As the general election approaches there has been an enormous amount of promises, guarantees and quid pro quos offered, mooted and suggested. Indeed there have been any number of inducements offered up to the electorate gods to curry favour. A lot of talk has been about education, the funding crisis and so on – but yet still nothing of any worth has been said by the parties of any colour about the importance of addressing the parlous careers and pathways advice being offered in schools.
At the risk of sounding like a broken record this cannot continue. For too long, people who know about this issue have been banging the drums but for whatever reason it gets no attention. The media seem utterly uninterested in giving this the exposure it deserves – apparently securing meaningful advice for every student to give them the direction they need to access the course/ apprenticeship/ job is small fry when stacked against new ‘initiatives’ that stretch already overburdened teachers. As long as no one is talking about it the parents are none the wiser. If you ask anyone over the age of 30 about their careers guidance at school I guarantee that 90%, if not more of them, will tell you unequivocally that it was shit. The assumption is that it would have got better. It hasn’t. At least in the past we had a dedicated service with ostensibly trained professionals in this field, nowadays we don’t even have that. Now we have overworked and under experienced teachers being pulled into doing a job they are by definition unqualified to do.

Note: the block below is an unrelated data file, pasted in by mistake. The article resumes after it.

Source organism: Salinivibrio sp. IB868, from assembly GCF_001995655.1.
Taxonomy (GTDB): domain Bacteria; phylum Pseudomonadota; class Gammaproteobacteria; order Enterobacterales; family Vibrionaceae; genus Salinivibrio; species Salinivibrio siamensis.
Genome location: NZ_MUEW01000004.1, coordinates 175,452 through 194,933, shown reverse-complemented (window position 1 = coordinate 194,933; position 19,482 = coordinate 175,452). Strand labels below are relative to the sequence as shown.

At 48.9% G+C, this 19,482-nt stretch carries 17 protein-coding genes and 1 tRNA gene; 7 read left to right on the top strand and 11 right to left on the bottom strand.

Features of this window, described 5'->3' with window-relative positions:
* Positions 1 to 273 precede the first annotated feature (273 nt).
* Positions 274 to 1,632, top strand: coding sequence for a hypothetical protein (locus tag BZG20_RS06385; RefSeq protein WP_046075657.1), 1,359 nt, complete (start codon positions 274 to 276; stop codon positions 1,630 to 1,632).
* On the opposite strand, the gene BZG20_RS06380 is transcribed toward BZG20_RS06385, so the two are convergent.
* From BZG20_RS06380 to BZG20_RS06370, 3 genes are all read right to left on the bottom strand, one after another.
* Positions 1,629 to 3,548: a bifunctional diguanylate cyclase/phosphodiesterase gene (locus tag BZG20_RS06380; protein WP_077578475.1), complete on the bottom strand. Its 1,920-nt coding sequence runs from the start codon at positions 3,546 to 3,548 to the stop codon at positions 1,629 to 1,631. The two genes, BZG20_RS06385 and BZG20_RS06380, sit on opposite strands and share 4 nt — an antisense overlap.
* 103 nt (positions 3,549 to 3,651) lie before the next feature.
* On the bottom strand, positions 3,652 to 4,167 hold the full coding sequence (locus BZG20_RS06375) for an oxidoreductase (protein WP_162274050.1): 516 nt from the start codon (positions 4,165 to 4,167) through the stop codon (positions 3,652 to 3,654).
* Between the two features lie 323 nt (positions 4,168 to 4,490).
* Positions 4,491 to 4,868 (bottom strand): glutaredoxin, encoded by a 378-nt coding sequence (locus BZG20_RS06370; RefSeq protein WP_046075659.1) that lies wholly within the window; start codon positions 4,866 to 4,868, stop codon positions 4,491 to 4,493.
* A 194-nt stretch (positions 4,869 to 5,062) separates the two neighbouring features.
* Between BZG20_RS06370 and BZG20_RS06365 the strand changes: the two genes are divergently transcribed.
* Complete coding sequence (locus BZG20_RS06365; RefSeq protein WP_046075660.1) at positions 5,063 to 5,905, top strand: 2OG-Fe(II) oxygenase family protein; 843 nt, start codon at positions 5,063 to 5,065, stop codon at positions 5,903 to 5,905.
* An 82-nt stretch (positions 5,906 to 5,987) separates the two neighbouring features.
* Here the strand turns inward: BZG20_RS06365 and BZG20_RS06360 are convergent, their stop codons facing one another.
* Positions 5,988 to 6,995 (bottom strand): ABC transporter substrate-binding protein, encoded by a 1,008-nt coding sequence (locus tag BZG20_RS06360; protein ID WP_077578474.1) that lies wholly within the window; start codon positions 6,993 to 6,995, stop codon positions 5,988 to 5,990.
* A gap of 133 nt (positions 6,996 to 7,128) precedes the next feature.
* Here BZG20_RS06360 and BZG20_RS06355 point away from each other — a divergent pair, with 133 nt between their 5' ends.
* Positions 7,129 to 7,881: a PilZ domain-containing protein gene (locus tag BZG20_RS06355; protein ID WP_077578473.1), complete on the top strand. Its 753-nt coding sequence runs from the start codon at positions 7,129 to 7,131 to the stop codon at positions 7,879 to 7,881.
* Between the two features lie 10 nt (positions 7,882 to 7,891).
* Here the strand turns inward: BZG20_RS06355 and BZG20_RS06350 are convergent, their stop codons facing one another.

This is not a polemic in favour of any political party, I think they are unilaterally failing to address the single largest issue facing the nation. Without a well trained, robust and ambitious cohort of eager young graduates and apprentices we have nothing. With Brexit the goalposts have changed, in house, home-grown talent must be the default now, not in an embarrassing British jobs for British people manner but no longer will the best and the brightest flock to these shores to take up the skilled work that is done by so many immigrants. They will, not unnaturally, favour countries that are open and outward facing. With fewer trading partners we will need to revitalise certain industries, we can’t rely on our services and banking background to shore us up as the work is farmed out to Dublin and Germany and elsewhere in Europe. All of the problems we are facing will be dealt with, with a considerably greater level of confidence and alacrity if we have engaged and bright school leavers who have a belief in a career path that is backed up by meaningful experiences and the right qualifications. Note the word ‘right’, any old degree as per the schools’ mantra simply won’t cut it.
So – if you have a hustings in your area in the next couple of days – get down there, lobby your soon to be MPs with questions about this most grave of oversights and keep your fingers crossed that no matter who gets in will be held to account when it comes to investing in our children’s futures. Because they are your futures too.